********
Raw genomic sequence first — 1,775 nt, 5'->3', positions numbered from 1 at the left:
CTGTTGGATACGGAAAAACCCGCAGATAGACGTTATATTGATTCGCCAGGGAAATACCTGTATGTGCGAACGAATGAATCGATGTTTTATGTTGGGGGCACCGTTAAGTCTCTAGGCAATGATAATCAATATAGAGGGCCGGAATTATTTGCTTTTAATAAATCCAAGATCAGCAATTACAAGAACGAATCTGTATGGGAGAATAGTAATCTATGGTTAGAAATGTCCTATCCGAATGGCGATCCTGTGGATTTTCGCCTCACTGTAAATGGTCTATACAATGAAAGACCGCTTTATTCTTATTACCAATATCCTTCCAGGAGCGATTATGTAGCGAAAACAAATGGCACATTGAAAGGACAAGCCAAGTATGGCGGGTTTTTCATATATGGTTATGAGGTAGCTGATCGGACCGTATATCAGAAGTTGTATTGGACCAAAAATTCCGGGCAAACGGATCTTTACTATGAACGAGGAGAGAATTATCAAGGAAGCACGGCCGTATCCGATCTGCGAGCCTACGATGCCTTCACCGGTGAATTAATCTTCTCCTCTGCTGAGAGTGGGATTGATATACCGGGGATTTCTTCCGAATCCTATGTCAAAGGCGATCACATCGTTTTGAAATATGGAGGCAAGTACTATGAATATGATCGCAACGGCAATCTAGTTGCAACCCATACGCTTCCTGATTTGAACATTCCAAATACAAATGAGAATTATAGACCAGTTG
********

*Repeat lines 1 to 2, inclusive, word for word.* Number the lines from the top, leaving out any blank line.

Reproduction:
Raw genomic sequence first — 1,775 nt, 5'->3', positions numbered from 1 at the left:
CTGTTGGATACGGAAAAACCCGCAGATAGACGTTATATTGATTCGCCAGGGAAATACCTGTATGTGCGAACGAATGAATCGATGTTTTATGTTGGGGGCACCGTTAAGTCTCTAGGCAATGATAATCAATATAGAGGGCCGGAATTATTTGCTTTTAATAAATCCAAGATCAGCAATTACAAGAACGAATCTGTATGGGAGAATAGTAATCTATGGTTAGAAATGTCCTATCCGAATGGCGATCCTGTGGATTTTCGCCTCACTGTAAATGGTCTATACAATGAAAGACCGCTTTATTCTTATTACCAATATCCTTCCAGGAGCGATTATGTAGCGAAAACAAATGGCACATTGAAAGGACAAGCCAAGTATGGCGGGTTTTTCATATATGGTTATGAGGTAGCTGATCGGACCGTATATCAGAAGTTGTATTGGACCAAAAATTCCGGGCAAACGGATCTTTACTATGAACGAGGAGAGAATTATCAAGGAAGCACGGCCGTATCCGATCTGCGAGCCTACGATGCCTTCACCGGTGAATTAATCTTCTCCTCTGCTGAGAGTGGGATTGATATACCGGGGATTTCTTCCGAATCCTATGTCAAAGGCGATCACATCGTTTTGAAATATGGAGGCAAGTACTATGAATATGATCGCAACGGCAATCTAGTTGCAACCCATACGCTTCCTGATTTGAACATTCCAAATACAAATGAGAATTATAGACCAGTTG